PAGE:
Today we welcome Wesley Harris, author and writing consultant, to 3 Questions Wednesday.
(1) What is your favorite book? [Bible excluded]
Wesley: The one book I’ve read over and over since my introduction to it by a Godly high school English teacher is The Robe by Lloyd C. Douglas. Back in 1974, teachers weren’t afraid to bring God into the classroom, even if it had to be indirectly by use of Christian literature. The story provides a unique perspective of Christ’s death from the viewpoint of the Roman centurion in charge of the crucifixion. It tells us that a man whose every physical need and want is met still needs Christ. The Robe presents the message of salvation without turning Christ into a storybook caricature.
(2) If you could walk into any book, what literary character would you want to be?
Wesley: The first one that comes to mind is Archie Goodwin, the private detective who works for Nero Wolfe in Rex Stout’s mystery series. Archie is “suave and debonair”–something I’m not!–along with being cocky and clever and courageous with a healthy sense of humor. His boss, Nero Wolfe, is irascible and eccentric yet Archie manages to get along with his opposite as they solve murders together. I’ve solved murders myself during a 36-year law enforcement career but usually through Archie-like persistence and legwork, not Nero Wolfe-style brain power. If I could only sell millions of books like Stout did!
(3) If you could travel anywhere in the world, where would you go?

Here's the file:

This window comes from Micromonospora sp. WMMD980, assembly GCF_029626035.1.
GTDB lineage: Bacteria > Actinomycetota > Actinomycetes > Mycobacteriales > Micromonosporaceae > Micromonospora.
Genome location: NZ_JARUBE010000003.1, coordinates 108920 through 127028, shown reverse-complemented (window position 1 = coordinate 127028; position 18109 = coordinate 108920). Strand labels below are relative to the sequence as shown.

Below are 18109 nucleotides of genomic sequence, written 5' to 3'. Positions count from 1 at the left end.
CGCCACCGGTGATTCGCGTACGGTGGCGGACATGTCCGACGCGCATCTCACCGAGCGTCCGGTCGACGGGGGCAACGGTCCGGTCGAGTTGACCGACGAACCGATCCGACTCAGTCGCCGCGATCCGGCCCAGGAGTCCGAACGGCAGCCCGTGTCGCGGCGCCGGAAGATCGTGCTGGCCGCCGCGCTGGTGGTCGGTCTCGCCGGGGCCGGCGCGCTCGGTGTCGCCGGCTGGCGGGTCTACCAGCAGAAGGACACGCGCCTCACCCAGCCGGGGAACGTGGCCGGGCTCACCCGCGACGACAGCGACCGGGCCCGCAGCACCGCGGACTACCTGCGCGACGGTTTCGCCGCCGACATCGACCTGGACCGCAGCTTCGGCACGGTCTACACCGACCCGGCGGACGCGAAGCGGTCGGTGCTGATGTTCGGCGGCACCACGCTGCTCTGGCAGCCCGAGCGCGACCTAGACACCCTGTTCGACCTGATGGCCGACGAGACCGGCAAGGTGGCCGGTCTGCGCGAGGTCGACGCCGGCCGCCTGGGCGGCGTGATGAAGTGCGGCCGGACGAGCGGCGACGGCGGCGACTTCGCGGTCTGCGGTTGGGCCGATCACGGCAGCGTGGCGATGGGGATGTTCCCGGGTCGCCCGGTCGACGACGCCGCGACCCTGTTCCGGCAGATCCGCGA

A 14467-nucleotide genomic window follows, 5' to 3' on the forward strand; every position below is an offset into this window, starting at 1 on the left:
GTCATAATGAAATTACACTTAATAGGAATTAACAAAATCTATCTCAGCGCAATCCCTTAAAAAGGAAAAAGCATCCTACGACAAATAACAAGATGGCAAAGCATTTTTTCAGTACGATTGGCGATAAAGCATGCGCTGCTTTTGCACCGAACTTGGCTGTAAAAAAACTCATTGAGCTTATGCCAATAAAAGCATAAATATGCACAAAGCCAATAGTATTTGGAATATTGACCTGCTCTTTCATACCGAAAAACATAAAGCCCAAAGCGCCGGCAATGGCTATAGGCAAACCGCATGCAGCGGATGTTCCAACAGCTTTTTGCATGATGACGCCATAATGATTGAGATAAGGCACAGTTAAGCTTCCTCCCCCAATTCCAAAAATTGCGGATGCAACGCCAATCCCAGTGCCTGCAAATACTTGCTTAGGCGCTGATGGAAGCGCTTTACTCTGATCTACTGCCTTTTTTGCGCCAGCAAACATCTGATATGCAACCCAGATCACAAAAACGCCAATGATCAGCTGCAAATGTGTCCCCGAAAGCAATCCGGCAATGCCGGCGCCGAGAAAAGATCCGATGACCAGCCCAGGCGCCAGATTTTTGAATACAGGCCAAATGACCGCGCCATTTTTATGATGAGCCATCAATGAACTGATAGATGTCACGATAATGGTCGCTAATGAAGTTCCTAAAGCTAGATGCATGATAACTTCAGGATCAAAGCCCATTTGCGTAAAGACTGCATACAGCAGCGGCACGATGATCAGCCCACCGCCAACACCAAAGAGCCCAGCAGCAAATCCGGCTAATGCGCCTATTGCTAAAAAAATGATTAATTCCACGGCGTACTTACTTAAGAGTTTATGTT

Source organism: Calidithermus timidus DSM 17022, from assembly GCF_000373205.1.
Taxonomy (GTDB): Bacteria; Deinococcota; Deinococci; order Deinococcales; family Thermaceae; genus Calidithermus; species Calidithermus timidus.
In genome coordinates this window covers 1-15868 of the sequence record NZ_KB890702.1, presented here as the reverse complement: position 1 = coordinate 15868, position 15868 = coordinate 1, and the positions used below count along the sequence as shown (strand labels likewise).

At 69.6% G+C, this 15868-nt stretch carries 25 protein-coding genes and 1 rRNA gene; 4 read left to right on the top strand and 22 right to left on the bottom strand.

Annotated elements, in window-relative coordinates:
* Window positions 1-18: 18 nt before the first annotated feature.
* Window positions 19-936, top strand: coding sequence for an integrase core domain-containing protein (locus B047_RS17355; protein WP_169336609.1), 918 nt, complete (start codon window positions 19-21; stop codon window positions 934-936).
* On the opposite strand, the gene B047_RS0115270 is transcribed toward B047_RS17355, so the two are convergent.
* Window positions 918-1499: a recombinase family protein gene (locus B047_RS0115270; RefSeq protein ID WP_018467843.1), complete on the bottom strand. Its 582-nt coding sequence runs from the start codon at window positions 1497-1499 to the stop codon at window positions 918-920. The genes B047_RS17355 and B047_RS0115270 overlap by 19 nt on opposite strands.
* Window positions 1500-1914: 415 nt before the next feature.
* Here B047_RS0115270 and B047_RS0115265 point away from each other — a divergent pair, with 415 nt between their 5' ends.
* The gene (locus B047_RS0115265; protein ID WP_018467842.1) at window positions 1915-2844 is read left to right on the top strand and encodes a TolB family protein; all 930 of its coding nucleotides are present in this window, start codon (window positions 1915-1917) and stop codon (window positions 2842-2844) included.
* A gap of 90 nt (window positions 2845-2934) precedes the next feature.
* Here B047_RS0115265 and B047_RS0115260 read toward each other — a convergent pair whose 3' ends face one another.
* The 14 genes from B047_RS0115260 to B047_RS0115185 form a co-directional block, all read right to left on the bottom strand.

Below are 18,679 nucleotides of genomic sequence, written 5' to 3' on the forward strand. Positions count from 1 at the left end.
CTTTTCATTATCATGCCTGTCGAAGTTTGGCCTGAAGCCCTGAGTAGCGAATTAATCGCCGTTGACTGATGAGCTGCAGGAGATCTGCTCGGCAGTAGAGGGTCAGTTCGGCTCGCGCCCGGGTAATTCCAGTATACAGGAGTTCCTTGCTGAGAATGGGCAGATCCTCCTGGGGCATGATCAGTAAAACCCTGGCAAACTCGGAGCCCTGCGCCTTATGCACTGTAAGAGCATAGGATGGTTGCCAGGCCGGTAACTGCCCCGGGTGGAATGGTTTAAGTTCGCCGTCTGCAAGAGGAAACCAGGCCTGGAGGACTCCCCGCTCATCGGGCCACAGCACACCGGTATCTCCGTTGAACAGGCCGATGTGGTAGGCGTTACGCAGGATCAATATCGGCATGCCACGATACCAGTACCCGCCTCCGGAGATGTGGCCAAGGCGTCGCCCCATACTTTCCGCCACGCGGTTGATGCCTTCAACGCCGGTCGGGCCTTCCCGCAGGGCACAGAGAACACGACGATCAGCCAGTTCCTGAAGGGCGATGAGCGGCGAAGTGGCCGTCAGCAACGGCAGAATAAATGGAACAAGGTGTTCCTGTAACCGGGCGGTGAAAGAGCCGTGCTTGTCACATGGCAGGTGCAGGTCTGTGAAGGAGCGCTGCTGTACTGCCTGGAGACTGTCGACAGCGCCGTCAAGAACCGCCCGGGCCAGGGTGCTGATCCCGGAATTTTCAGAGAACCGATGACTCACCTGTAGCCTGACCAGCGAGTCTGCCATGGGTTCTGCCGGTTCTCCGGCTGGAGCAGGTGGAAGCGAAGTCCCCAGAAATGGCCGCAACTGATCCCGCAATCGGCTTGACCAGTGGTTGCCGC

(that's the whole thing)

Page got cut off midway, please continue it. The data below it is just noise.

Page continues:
Wesley: I’m not much on traveling outside the USA. My travels are usually linked to American history and the great natural wonders of our country. There’s so much in America I have yet to see–Mount Rushmore, Yellowstone, the Grand Tetons, all the out-of-the-way historic sites.
Thank you, Wesley, for joining us on 3 Questions Wednesday. Please leave a comment. Wesley is offering a free 2,500-word critique to one lucky winner. The last time he did this, the author won the ACFW First Impressions contest in the suspense category. So scroll on down to the comment section!
During a law enforcement career spanning nearly four decades, Wesley Harris has worked in police departments in Louisiana, Georgia, and Texas as a patrol officer, detective, trainer and police chief. As a noted author and lecturer on police procedures, he has written several books and many articles and taught in police academies in thirteen states. Harris now works for Louisiana State Parks and serves on the Criminal Justice Faculty of the University of Phoenix. He owns WriteCrimeRight.com, a consulting service for writers. He can be reached at firstname.lastname@example.org. His website is http://writecrimeright.com.